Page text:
To understand her point, we have to remember what dancing was like before the waltz. For centuries, dancing was mostly a group activity (you know, the kind we see in the Pride and Prejudice movies) with everyone in the room participating, changing partners repeatedly, and rarely making any physical contact with the opposite sex beyond just the hand. It’s more like line dancing. But after the “Boot-Scootin’ Boogie” and the “Electric Slide” are over, most modern people go back to their partnered dances. Let’s face it, after the waltz swept the western world, we began to think of dancing as a partnered activity involving physical contact, designed to foster social interaction between two people. Well, we can say “thank you” to the waltz for that notion. It took what was scandalous and made it the norm.
The composer of Die Fledermaus, Johann Strauss II, was widely known as “The Waltz King,” as was his father Johann Strauss Sr. In fact, the whole family was a waltz dynasty, with brothers Josef and Eduard critical parts of Johann Jr’s musical business. But by the time Johann Strauss Jr. was composing his over 500 opus numbers, instead of viewing him as a purveyor of corruption and moral degradation, his hometown of Vienna, Austria, made him their cultural king:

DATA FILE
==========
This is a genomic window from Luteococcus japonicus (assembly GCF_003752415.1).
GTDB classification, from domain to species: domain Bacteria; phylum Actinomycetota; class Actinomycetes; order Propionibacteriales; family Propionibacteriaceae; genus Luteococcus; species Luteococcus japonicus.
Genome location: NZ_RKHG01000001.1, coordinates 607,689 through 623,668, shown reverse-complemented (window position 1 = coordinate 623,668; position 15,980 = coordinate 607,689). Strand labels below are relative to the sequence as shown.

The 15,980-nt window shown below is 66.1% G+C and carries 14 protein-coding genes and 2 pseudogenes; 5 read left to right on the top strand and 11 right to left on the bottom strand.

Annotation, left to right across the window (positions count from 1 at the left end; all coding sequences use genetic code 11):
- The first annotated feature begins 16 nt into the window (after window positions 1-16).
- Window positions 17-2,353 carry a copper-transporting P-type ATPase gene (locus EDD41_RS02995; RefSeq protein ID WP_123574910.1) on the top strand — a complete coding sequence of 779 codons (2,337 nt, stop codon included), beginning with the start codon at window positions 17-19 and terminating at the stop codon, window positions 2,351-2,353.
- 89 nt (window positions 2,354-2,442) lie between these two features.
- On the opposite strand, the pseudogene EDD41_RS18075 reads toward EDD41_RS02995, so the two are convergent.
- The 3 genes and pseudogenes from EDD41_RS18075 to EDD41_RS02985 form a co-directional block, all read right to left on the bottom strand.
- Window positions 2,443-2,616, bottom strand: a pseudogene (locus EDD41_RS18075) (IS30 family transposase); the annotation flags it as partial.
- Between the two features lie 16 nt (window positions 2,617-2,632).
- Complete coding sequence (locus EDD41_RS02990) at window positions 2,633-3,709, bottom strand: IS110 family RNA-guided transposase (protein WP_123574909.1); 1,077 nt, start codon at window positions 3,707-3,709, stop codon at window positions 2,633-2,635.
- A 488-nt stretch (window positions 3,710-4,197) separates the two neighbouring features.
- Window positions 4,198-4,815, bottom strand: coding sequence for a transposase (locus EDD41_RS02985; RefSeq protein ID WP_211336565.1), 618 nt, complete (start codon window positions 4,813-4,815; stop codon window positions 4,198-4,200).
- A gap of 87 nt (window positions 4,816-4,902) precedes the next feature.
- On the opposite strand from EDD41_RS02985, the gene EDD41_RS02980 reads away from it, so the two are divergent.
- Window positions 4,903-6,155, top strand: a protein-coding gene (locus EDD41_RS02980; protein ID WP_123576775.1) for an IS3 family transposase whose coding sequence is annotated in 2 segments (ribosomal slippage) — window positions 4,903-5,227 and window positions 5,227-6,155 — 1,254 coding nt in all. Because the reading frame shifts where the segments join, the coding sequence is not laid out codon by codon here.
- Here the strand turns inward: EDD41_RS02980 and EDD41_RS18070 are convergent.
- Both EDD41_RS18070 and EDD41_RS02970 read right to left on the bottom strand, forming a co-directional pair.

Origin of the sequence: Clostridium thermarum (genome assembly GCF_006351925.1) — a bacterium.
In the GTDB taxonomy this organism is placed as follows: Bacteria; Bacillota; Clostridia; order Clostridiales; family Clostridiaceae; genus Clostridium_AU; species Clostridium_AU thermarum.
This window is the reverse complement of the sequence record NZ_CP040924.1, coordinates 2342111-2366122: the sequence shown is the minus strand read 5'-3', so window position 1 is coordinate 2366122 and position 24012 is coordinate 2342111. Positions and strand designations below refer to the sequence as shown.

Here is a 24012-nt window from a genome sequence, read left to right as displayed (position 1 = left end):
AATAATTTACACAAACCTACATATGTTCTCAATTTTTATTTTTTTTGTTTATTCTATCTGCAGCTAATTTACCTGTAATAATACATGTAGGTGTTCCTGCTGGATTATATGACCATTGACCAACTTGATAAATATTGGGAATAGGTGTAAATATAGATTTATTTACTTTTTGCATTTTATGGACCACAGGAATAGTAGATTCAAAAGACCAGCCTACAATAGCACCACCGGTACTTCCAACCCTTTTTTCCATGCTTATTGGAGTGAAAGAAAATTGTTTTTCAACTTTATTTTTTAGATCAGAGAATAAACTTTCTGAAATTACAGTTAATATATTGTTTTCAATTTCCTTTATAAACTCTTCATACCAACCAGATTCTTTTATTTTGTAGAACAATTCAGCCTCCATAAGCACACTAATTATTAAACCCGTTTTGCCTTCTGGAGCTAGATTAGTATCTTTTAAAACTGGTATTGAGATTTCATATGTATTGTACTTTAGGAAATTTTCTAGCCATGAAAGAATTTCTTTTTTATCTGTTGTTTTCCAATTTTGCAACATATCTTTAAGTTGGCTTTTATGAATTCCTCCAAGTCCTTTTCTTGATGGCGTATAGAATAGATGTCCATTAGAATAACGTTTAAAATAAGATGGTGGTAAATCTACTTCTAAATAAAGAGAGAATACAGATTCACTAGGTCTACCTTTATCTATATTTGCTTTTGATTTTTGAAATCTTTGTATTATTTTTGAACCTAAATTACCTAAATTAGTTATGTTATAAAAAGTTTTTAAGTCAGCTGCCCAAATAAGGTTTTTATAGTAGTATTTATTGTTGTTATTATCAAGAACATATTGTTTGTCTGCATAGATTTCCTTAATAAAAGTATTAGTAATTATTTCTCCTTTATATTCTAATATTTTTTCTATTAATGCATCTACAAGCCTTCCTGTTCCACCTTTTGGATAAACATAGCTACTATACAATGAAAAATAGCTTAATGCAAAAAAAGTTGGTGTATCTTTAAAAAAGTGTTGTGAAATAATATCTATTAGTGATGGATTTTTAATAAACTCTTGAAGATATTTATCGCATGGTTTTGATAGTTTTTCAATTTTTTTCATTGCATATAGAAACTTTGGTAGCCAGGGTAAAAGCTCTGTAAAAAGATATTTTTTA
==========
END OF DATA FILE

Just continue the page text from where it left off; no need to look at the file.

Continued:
“Johann Strauss is Austria personified. All of Austria is in his camp.” –Der Humorist
“Johann Strauss, he is Vienna’s musical genius; if he is silent, then Vienna is dead.” –Friedrich Uhl
His “Blue Danube Waltz” is among the most popular pieces in music history and is certainly not likely to start a riot on the dance floor today.
The parallels between this musical King and another, later, musical King are remarkable. Johann Strauss Jr. didn’t invent the waltz; he just made it the most popular dance music in the world. Elvis Presley didn’t really invent Rock ‘n Roll either, but it would be hard to argue that it wasn’t the most popular music in the world when he died in 1977. Strauss wasn’t the one who made the waltz culturally and morally acceptable (he inherited it that way), but he arguably single-handedly made it the voice of a whole country. Likewise, Elvis (in a remarkably short time) took Rock ‘n Roll from the ill-reputed nightclubs of Tennessee to a worldwide audience who accepted him and his music as the voice of America. And though Elvis’ performances may seem quaint and modest by today’s standards,